Emory Corporate Governance and Accountability Review

The PFIC Carve-Out: Hedge Funds and the Tax-Free World of Offshore Reinsurance
Ben Pierce Emory University School of Law, J.D. Candidate, 2017; B.A. English and American Literature, New York University.

Hedge funds that seek the advantages of offshore, tax-free jurisdictions have long been thwarted by § 1297 of the Tax Code, which imposes severe tax consequences on American shareholders of passive foreign investment companies (or “PFIC”). 1Jeffry J. Erney et al., The IRS Turns Up the Heat on Hedge Fund-Backed Reinsurance, Baker Hostetler (June 8, 2015), . Insurance companies, however, enjoy a special carve-out from the rule, allowing them to escape classification as a PFIC as long as they are predominately engaged in the business of insurance, rather than the business of investing. 2I.R.C. § 1297 (2007). Hedge fund managers have utilized the carve-out to establish offshore reinsurance companies that serve as vehicles for both hedge fund-style investment and the assumption of insurance risk. Some regulators have leapt to the conclusion that these offshore corporations are investment funds “disguised” as legitimate reinsurers. 3Richard Rubin et al., IRS Weighs Rules on Hedge Fund Managers’ Use of Reinsurance, Ins. J. (Apr. 24, 2015), ; Erney et al., supra note 1.

A recent bill proposed by Senate Finance Committee Ranking Member Ron Wyden targets such hedge fund-backed reinsurers, but legislators and regulators face the difficult task of discerning “real” reinsurance companies from those that are serving purely as tax sheltering mechanisms. 4See Offshore Reinsurance Tax Fairness Act, S. 1687, 114th Cong. (2015). This paper will argue that the bright-line test proposed by the Wyden Bill is an unworkable solution, as it may inadvertently undermine the public policy concern of policyholder protection and discourage the influx of capital into the reinsurance industry.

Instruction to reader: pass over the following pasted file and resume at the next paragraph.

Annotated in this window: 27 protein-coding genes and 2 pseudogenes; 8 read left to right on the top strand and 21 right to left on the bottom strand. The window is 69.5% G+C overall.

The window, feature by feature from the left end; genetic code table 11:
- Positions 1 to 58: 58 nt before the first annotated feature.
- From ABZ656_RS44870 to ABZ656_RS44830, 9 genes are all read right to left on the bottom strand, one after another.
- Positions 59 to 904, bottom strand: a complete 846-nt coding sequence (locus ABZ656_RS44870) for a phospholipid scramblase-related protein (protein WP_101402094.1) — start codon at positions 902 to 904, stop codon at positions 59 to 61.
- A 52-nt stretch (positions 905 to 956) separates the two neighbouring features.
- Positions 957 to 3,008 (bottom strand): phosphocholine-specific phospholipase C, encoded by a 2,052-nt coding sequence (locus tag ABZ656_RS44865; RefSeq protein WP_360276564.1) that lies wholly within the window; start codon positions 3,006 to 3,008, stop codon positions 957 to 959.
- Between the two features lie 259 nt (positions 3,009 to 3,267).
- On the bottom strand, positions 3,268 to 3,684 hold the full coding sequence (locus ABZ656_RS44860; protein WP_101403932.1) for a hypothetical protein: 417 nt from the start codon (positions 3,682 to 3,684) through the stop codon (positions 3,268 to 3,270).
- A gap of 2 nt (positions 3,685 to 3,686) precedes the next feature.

The fact that there is a jurisdiction 650 miles off the coast of North Carolina that lacks any income tax obligations poses a lucrative opportunity for many investment firms. 5Bermuda - Taxation, KPMG (Jan. 1, 2014), ; see also Zachary R. Mider, Paulson Leads Funds to Bermuda Tax Dodge Aiding Billionaires, Bloomberg Bus. (Feb. 19, 2013, 6:00 AM), . However, the PFIC rule in § 1297 of the Tax Code mitigates the tax advantages of Bermuda and other no-tax jurisdictions. Section 1297 designates a non-U.S. corporation as a PFIC if during the tax year, “75 percent or more of its gross income is ‘passive income’” or if “50 percent of more of its assets produce passive income or are held for the production of ‘passive income.’” 6I.R.C. § 1297; Treasury Issues Proposed Regulations Concerning the Application of the PFIC Rules to Non-U.S. Reinsurance Companies, Sidley Austin LLP (Apr. 24, 2015), . The rule penalizes a U.S. shareholder in a PFIC in multiple ways, including the imposition of tax and interest charges on the income of the PFIC, whether or not distributed to the shareholder. 7See Instructions for Form 8621, IRS, (last visited Nov. 8, 2015). However, § 1297 contains a special exception for non-U.S. insurance companies, for it excludes from passive income any income “derived in the active conduct of an insurance business by a corporation which is predominantly engaged in an insurance business” and which would be subject to normal insurance taxation if it were a domestic corporation. 8I.R.C. § 1297.